First Edition of All Three Volumes of Balzac's Rabelaisian “Droll Stories,”
Uncut, in the Original Printed Wrappers—
“The Lustiest, Most Uproarious Tales Ever Told…An Orgy in the Writer's Playroom”
BALZAC, Honoré de. Les Cent contes drolatiques, colligez ès abbaïes de Touraine, et mis en lumière par le sieur de Balzac pour l'esbattement des pantagruelistes et non aultres. Premier [Second, and Troisiesme] Dixain. Paris: Charles Gosselin et Ed. Werdet, 1832, 1833, and 1837.
First edition of all three volumes of Balzac’s “Droll Stories.” Three octavo volumes (8 11/16 x 5 1/2 inches; 221 x 140 mm.). 396, [2, “Errata, Delenda, Adjuncta”], [2, “Table des Matières”]; 416 (pp. 413-414 being the “Errata, Delenda, Adjuncta” and pp. 415-416 being the “Table”); 369, [1, blank], [1, “Note”], [3, “Errata, Delenda, et Adjuncta”], [2, “Table”] pp. Title-pages printed in red and black.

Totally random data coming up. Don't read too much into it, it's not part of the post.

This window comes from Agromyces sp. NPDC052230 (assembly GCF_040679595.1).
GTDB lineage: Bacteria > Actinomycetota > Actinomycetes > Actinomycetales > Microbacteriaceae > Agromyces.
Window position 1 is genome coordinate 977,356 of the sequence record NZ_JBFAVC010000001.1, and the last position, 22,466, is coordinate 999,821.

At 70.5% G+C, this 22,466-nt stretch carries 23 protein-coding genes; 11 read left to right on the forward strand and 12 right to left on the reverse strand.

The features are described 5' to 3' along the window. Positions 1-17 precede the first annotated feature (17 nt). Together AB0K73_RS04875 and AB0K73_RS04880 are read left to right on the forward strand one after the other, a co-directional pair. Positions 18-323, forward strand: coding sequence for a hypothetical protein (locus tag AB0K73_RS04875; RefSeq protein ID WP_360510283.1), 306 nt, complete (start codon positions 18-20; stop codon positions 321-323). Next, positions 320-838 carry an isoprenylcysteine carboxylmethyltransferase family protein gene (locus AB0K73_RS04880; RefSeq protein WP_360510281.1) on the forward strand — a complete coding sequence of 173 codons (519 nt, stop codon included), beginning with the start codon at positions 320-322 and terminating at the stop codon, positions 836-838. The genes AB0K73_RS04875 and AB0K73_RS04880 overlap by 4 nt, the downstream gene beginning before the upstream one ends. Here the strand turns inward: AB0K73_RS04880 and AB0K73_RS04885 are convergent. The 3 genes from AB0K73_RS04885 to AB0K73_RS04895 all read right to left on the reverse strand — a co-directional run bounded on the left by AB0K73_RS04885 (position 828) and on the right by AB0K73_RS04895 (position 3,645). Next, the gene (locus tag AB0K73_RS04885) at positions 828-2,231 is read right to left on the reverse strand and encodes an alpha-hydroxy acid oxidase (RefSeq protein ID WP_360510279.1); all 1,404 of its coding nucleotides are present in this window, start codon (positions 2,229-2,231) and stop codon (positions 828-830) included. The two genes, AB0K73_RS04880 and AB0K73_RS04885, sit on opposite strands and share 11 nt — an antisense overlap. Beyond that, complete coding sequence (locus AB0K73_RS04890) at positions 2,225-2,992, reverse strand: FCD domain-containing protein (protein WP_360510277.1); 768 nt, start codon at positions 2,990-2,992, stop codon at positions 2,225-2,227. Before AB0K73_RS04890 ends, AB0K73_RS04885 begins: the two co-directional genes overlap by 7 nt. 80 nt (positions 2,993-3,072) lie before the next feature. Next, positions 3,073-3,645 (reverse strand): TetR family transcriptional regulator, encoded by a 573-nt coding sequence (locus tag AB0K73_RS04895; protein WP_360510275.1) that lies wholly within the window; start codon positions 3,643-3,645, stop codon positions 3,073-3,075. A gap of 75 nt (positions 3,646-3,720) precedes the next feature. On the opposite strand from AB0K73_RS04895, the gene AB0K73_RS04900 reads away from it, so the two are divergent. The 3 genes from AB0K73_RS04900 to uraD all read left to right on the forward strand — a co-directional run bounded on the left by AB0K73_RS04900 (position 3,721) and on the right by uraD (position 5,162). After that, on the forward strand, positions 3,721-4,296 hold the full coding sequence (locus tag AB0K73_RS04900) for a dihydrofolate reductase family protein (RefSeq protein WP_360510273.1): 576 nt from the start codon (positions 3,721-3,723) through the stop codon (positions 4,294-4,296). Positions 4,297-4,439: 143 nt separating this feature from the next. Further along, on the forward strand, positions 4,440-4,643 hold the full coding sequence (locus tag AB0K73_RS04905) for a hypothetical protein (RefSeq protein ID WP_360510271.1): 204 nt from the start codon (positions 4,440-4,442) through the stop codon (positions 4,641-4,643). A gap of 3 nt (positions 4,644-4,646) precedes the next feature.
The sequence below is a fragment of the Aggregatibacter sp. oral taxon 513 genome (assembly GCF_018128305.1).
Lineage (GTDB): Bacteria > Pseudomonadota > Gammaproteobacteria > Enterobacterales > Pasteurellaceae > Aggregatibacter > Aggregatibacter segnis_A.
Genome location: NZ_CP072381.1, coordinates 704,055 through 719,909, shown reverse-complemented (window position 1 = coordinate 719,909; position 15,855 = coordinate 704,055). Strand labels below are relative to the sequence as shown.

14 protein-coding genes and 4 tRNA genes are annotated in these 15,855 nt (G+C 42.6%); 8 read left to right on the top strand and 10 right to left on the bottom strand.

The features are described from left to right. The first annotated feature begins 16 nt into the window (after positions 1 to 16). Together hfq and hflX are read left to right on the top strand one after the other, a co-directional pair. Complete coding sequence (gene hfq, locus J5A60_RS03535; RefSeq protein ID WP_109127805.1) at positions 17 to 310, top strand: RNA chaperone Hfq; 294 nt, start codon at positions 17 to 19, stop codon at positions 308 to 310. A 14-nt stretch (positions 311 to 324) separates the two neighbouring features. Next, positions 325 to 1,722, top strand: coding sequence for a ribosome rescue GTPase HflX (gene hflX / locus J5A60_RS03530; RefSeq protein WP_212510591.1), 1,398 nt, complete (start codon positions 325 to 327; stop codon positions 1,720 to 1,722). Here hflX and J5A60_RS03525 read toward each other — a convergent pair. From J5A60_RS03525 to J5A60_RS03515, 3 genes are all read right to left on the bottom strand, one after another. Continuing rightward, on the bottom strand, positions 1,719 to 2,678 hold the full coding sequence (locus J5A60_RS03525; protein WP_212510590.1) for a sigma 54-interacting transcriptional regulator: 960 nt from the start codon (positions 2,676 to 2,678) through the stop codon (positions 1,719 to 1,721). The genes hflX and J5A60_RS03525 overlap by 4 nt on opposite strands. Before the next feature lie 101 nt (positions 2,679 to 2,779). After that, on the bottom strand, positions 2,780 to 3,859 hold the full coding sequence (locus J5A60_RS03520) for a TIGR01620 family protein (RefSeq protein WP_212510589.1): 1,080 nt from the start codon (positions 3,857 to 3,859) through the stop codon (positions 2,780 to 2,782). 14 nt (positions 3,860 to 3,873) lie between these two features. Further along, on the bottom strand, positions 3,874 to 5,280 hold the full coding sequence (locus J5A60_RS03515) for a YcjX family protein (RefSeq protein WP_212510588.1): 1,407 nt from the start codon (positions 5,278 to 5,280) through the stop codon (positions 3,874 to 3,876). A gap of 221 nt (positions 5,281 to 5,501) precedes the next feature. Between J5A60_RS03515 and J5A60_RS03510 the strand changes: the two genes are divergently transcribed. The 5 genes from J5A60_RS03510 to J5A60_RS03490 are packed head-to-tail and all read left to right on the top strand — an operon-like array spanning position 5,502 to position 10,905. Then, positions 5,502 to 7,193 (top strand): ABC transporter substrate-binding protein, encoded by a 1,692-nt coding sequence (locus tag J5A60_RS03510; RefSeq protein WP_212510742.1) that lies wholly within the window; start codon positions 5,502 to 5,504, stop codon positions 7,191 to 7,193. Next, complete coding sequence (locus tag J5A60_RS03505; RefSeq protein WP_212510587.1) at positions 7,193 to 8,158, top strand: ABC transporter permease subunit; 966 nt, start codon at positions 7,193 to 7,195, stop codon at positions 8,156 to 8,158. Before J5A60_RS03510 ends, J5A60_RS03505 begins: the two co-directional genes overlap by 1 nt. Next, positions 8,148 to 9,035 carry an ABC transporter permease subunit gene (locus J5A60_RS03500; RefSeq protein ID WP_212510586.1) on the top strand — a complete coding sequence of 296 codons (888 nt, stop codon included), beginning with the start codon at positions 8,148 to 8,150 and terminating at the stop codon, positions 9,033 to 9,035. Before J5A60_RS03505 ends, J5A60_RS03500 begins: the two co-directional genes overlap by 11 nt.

Volumes I and II are uncut, in the original drab wrappers printed in black and reddish brown. Volume III is uncut, in the original yellow wrappers printed in black. The front wrapper of Volume III is dated 1838, as called for in Carteret. The spine of Volume I is darkened and expertly restored at extremities and the front wrapper has a small repaired tear (1 1/2 inches) to outer edge. The spine of Volume II is darkened and has been touched up at extremities and there are very small neat repairs (1/2 inch) to the outer edge of the front and rear wrapper. The spine of Volume III is very slightly darkened and just touched up a bit at top and bottom. There is no loss of lettering to wrappers. This is truly a remarkable set. Each volume is protected in a later glassine and a suede-lined quarter black morocco over marbled board chemise by Devauchelle, with the spines decoratively tooled and lettered in gilt. The three volumes are housed together in a matching marbled board slipcase with morocco tips.